By Steve Beauregard
A slow roll is perhaps the ugliest, most egregious breech of poker manners and etiquette possible. It’s a shameful display of unsportsmanlike behavior conducted by only the least likeable, most despicable, dumb and insecure human beings we have the unfortunate distinction of sharing space on this Earth with.
Have I been unclear?
The definition of slow rolling is multi-faceted, but basically it occurs at the showdown of a hand, when the winning player deliberately, and intentionally, turns his two cards over slowly, as a subtle way to “rub it in” the losing player’s face.
While perhaps making the slow roller feel good about himself for a minute or two, a slow roll is a mean act that creates a bad vibe at a poker table, making the game less fun for all involved.
Even poker players with less than stellar reputations when it comes to good manners despise the slow roll. No less than professional poker player Mike “The Mouth” Matusow has said, “It’s the most disgusting thing you could ever do. I’ve never slow rolled a person in my life. And I never will.”
Some experienced poker players consider a slow roll to occur only when the winning player is holding “the nuts,” or, the best hand possible.
Most other folks, however, consider it to be a slow roll whenever a player senses he has won, and pauses, or slows, the revealing process in order to milk his win. This is done to either showboat himself, or denigrate his opponent.
Ironically, it’s always the slow roller who ends up looking bad.
Traditional poker etiquette dictates that when the hand is over, you immediately flip your cards over if you feel you have won.
If you are holding the nuts, and you’re at the showdown portion of a hand, with nobody left to act, it’s important to flip the hand over as soon as possible.
If there has been a bet to you and you hold the nuts, it is acceptable to hem and haw or pause before calling or raising. This is often done in attempt to induce other players into the pot. It’s called “Hollywood’ing” which comes from the fact you know for sure you are going to be in the pot, you’re just putting on an act to try to get more action.
With only one other player in the pot however, an all-in bet to you or the “call” of your bet to your opponent is your signal to flip your cards over quickly. You know you’re going to hurt your opponent, so rip the band-aid off quickly.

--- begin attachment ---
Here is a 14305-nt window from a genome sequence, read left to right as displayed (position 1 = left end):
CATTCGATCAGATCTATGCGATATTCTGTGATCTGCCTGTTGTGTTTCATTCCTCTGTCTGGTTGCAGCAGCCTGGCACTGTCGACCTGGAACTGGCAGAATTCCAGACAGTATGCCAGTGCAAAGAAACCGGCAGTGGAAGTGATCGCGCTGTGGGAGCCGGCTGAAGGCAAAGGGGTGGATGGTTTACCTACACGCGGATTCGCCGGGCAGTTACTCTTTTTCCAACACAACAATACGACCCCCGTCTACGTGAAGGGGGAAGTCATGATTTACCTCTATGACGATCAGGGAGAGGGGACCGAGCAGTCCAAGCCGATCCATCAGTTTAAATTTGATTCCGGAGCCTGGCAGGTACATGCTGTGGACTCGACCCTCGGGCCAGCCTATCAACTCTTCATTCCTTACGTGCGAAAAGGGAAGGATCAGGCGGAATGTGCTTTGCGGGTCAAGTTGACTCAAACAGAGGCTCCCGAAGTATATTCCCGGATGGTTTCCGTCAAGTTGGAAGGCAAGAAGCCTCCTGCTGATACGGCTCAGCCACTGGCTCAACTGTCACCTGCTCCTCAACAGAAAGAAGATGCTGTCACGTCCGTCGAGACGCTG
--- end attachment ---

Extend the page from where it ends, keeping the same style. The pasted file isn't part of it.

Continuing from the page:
But in most situations, you’ll have a good, but not necessarily a great hand. In situations where you’ve called a final bet, and are unsure where you stand in the hand, you’re allowed, as the “caller,” to hide your cards and see the bettor’s hand first. (Go here to see who shows their cards first in a poker game.)
If his or her hand has you beat, it’s OK to toss your cards into the muck. However if you have the bettor beat, it’s good sportsmanship to turn your winning hand over right away.
In cases where you’re new, (or in my case, had too many beers), and not sure if you’ve won, it’s acceptable to flip your cards over and “let the cards speak for themselves.” What this means is that you don’t have to say you’ve won or lost or anything. The dealer will look at your hand and the board, and determine whether or not you’ve won the pot.
There’s never an acceptable time to slow roll a fellow player, for as they say, “what comes around, goes around.”
No matter if there’s been a rude, obnoxious player slow rolling the table all night, it’s still not good poker behavior to slow roll him when given the opportunity. Always take the high road, no matter how hard it is to do sometimes. Don’t go down to the slow rollers level.
Our parents always used to tell us in school, “Don’t cheat on a test. You’re only hurting yourself.” Looking back on it it’s true, and is sound advice for the would-be slow roller. He or she may be trying to make an opponent look bad, but it’s the slow roller who comes across as the inexperienced donkey.
After all, a good poker player is used to winning pots, and doesn’t treat winning one pot as cause for a huge display of showmanship.
(Go here for a discussion on when it’s OK to leave the table during a poker game).
For as the great Green Bay Packer coach Vince Lombardi once said to a player reaching the end zone: “Act you’ve been there.”
(Photo courtesy of World Poker Tour).